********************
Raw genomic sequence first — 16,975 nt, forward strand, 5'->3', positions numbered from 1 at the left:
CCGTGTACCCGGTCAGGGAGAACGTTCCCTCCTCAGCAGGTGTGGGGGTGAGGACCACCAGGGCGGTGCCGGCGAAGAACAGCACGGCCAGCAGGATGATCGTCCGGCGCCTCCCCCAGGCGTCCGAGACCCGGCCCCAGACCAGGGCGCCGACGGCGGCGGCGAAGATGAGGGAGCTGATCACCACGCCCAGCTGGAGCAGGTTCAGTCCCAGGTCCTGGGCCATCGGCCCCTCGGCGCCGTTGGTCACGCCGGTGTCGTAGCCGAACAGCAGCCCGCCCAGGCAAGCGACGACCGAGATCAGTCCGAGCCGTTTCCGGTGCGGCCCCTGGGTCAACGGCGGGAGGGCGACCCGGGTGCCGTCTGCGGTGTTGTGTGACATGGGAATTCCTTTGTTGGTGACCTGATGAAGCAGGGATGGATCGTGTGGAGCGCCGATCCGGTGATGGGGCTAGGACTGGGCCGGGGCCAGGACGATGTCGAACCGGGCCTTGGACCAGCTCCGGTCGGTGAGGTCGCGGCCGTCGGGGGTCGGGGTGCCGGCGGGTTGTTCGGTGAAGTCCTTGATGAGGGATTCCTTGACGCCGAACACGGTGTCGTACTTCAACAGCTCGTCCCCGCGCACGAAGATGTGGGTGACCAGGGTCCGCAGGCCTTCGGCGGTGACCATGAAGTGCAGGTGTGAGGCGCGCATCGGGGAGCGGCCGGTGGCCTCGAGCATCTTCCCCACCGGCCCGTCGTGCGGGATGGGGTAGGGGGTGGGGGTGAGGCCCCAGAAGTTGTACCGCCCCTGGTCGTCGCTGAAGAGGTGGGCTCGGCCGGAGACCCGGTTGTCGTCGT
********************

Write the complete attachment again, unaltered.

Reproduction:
Raw genomic sequence first — 16,975 nt, forward strand, 5'->3', positions numbered from 1 at the left:
CCGTGTACCCGGTCAGGGAGAACGTTCCCTCCTCAGCAGGTGTGGGGGTGAGGACCACCAGGGCGGTGCCGGCGAAGAACAGCACGGCCAGCAGGATGATCGTCCGGCGCCTCCCCCAGGCGTCCGAGACCCGGCCCCAGACCAGGGCGCCGACGGCGGCGGCGAAGATGAGGGAGCTGATCACCACGCCCAGCTGGAGCAGGTTCAGTCCCAGGTCCTGGGCCATCGGCCCCTCGGCGCCGTTGGTCACGCCGGTGTCGTAGCCGAACAGCAGCCCGCCCAGGCAAGCGACGACCGAGATCAGTCCGAGCCGTTTCCGGTGCGGCCCCTGGGTCAACGGCGGGAGGGCGACCCGGGTGCCGTCTGCGGTGTTGTGTGACATGGGAATTCCTTTGTTGGTGACCTGATGAAGCAGGGATGGATCGTGTGGAGCGCCGATCCGGTGATGGGGCTAGGACTGGGCCGGGGCCAGGACGATGTCGAACCGGGCCTTGGACCAGCTCCGGTCGGTGAGGTCGCGGCCGTCGGGGGTCGGGGTGCCGGCGGGTTGTTCGGTGAAGTCCTTGATGAGGGATTCCTTGACGCCGAACACGGTGTCGTACTTCAACAGCTCGTCCCCGCGCACGAAGATGTGGGTGACCAGGGTCCGCAGGCCTTCGGCGGTGACCATGAAGTGCAGGTGTGAGGCGCGCATCGGGGAGCGGCCGGTGGCCTCGAGCATCTTCCCCACCGGCCCGTCGTGCGGGATGGGGTAGGGGGTGGGGGTGAGGCCCCAGAAGTTGTACCGCCCCTGGTCGTCGCTGAAGAGGTGGGCTCGGCCGGAGACCCGGTTGTCGTCGT